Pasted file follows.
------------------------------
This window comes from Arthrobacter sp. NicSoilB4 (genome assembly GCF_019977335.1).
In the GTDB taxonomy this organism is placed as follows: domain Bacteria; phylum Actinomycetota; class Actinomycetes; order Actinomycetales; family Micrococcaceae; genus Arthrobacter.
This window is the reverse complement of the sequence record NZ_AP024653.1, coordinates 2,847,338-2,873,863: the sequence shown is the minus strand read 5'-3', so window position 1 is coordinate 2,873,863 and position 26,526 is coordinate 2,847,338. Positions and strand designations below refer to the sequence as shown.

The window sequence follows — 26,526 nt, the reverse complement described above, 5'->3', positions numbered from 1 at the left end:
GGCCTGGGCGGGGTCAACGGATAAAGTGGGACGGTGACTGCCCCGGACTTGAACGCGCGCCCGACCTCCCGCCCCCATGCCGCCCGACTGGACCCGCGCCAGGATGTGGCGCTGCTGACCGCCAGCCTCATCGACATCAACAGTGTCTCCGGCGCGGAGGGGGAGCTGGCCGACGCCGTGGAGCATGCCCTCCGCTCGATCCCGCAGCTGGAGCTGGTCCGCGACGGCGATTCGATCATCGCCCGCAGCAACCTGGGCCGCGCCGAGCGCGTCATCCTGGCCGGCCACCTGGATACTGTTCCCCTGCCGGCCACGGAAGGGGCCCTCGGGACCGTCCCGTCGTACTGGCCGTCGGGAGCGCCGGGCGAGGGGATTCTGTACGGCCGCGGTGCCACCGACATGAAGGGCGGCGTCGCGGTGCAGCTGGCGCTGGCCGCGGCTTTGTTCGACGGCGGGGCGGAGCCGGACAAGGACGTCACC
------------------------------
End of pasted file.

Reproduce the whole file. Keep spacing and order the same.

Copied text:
This window comes from Arthrobacter sp. NicSoilB4 (genome assembly GCF_019977335.1).
In the GTDB taxonomy this organism is placed as follows: domain Bacteria; phylum Actinomycetota; class Actinomycetes; order Actinomycetales; family Micrococcaceae; genus Arthrobacter.
This window is the reverse complement of the sequence record NZ_AP024653.1, coordinates 2,847,338-2,873,863: the sequence shown is the minus strand read 5'-3', so window position 1 is coordinate 2,873,863 and position 26,526 is coordinate 2,847,338. Positions and strand designations below refer to the sequence as shown.

The window sequence follows — 26,526 nt, the reverse complement described above, 5'->3', positions numbered from 1 at the left end:
GGCCTGGGCGGGGTCAACGGATAAAGTGGGACGGTGACTGCCCCGGACTTGAACGCGCGCCCGACCTCCCGCCCCCATGCCGCCCGACTGGACCCGCGCCAGGATGTGGCGCTGCTGACCGCCAGCCTCATCGACATCAACAGTGTCTCCGGCGCGGAGGGGGAGCTGGCCGACGCCGTGGAGCATGCCCTCCGCTCGATCCCGCAGCTGGAGCTGGTCCGCGACGGCGATTCGATCATCGCCCGCAGCAACCTGGGCCGCGCCGAGCGCGTCATCCTGGCCGGCCACCTGGATACTGTTCCCCTGCCGGCCACGGAAGGGGCCCTCGGGACCGTCCCGTCGTACTGGCCGTCGGGAGCGCCGGGCGAGGGGATTCTGTACGGCCGCGGTGCCACCGACATGAAGGGCGGCGTCGCGGTGCAGCTGGCGCTGGCCGCGGCTTTGTTCGACGGCGGGGCGGAGCCGGACAAGGACGTCACC